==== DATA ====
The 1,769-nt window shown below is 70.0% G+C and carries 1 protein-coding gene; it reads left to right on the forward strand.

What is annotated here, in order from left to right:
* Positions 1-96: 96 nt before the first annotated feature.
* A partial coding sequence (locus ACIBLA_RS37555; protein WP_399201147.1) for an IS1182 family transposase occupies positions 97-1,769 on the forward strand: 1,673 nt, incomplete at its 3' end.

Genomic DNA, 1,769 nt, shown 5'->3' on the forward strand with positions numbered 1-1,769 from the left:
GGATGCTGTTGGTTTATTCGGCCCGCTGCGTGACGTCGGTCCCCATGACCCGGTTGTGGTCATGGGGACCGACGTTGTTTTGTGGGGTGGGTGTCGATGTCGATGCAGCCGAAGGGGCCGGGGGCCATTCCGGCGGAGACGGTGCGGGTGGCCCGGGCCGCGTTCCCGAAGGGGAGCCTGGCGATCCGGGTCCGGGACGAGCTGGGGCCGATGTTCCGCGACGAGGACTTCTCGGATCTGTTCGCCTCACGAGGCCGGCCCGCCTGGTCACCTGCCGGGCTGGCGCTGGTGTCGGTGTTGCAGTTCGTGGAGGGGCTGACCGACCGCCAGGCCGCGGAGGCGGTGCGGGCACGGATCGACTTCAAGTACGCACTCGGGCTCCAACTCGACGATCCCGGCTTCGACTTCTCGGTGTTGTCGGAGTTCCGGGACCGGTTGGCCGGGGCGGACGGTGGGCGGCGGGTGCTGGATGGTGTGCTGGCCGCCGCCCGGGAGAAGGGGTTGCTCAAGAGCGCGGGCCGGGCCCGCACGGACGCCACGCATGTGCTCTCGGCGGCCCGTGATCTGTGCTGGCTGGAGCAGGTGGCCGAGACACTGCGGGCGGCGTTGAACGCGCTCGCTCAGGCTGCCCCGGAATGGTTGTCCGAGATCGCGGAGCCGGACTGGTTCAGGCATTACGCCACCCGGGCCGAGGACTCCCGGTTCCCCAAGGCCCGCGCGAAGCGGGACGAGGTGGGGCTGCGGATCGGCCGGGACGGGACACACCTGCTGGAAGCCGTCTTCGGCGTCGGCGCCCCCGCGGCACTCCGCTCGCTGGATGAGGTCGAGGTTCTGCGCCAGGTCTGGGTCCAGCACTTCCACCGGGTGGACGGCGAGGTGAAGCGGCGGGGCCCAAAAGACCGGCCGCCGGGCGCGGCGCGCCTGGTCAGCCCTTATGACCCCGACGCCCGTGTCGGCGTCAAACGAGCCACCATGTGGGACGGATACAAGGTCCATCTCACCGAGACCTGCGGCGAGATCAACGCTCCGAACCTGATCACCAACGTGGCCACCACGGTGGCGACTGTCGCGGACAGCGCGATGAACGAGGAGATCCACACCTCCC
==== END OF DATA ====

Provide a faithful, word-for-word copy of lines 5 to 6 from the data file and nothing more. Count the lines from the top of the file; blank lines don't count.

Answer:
Genomic DNA, 1,769 nt, shown 5'->3' on the forward strand with positions numbered 1-1,769 from the left:
GGATGCTGTTGGTTTATTCGGCCCGCTGCGTGACGTCGGTCCCCATGACCCGGTTGTGGTCATGGGGACCGACGTTGTTTTGTGGGGTGGGTGTCGATGTCGATGCAGCCGAAGGGGCCGGGGGCCATTCCGGCGGAGACGGTGCGGGTGGCCCGGGCCGCGTTCCCGAAGGGGAGCCTGGCGATCCGGGTCCGGGACGAGCTGGGGCCGATGTTCCGCGACGAGGACTTCTCGGATCTGTTCGCCTCACGAGGCCGGCCCGCCTGGTCACCTGCCGGGCTGGCGCTGGTGTCGGTGTTGCAGTTCGTGGAGGGGCTGACCGACCGCCAGGCCGCGGAGGCGGTGCGGGCACGGATCGACTTCAAGTACGCACTCGGGCTCCAACTCGACGATCCCGGCTTCGACTTCTCGGTGTTGTCGGAGTTCCGGGACCGGTTGGCCGGGGCGGACGGTGGGCGGCGGGTGCTGGATGGTGTGCTGGCCGCCGCCCGGGAGAAGGGGTTGCTCAAGAGCGCGGGCCGGGCCCGCACGGACGCCACGCATGTGCTCTCGGCGGCCCGTGATCTGTGCTGGCTGGAGCAGGTGGCCGAGACACTGCGGGCGGCGTTGAACGCGCTCGCTCAGGCTGCCCCGGAATGGTTGTCCGAGATCGCGGAGCCGGACTGGTTCAGGCATTACGCCACCCGGGCCGAGGACTCCCGGTTCCCCAAGGCCCGCGCGAAGCGGGACGAGGTGGGGCTGCGGATCGGCCGGGACGGGACACACCTGCTGGAAGCCGTCTTCGGCGTCGGCGCCCCCGCGGCACTCCGCTCGCTGGATGAGGTCGAGGTTCTGCGCCAGGTCTGGGTCCAGCACTTCCACCGGGTGGACGGCGAGGTGAAGCGGCGGGGCCCAAAAGACCGGCCGCCGGGCGCGGCGCGCCTGGTCAGCCCTTATGACCCCGACGCCCGTGTCGGCGTCAAACGAGCCACCATGTGGGACGGATACAAGGTCCATCTCACCGAGACCTGCGGCGAGATCAACGCTCCGAACCTGATCACCAACGTGGCCACCACGGTGGCGACTGTCGCGGACAGCGCGATGAACGAGGAGATCCACACCTCCC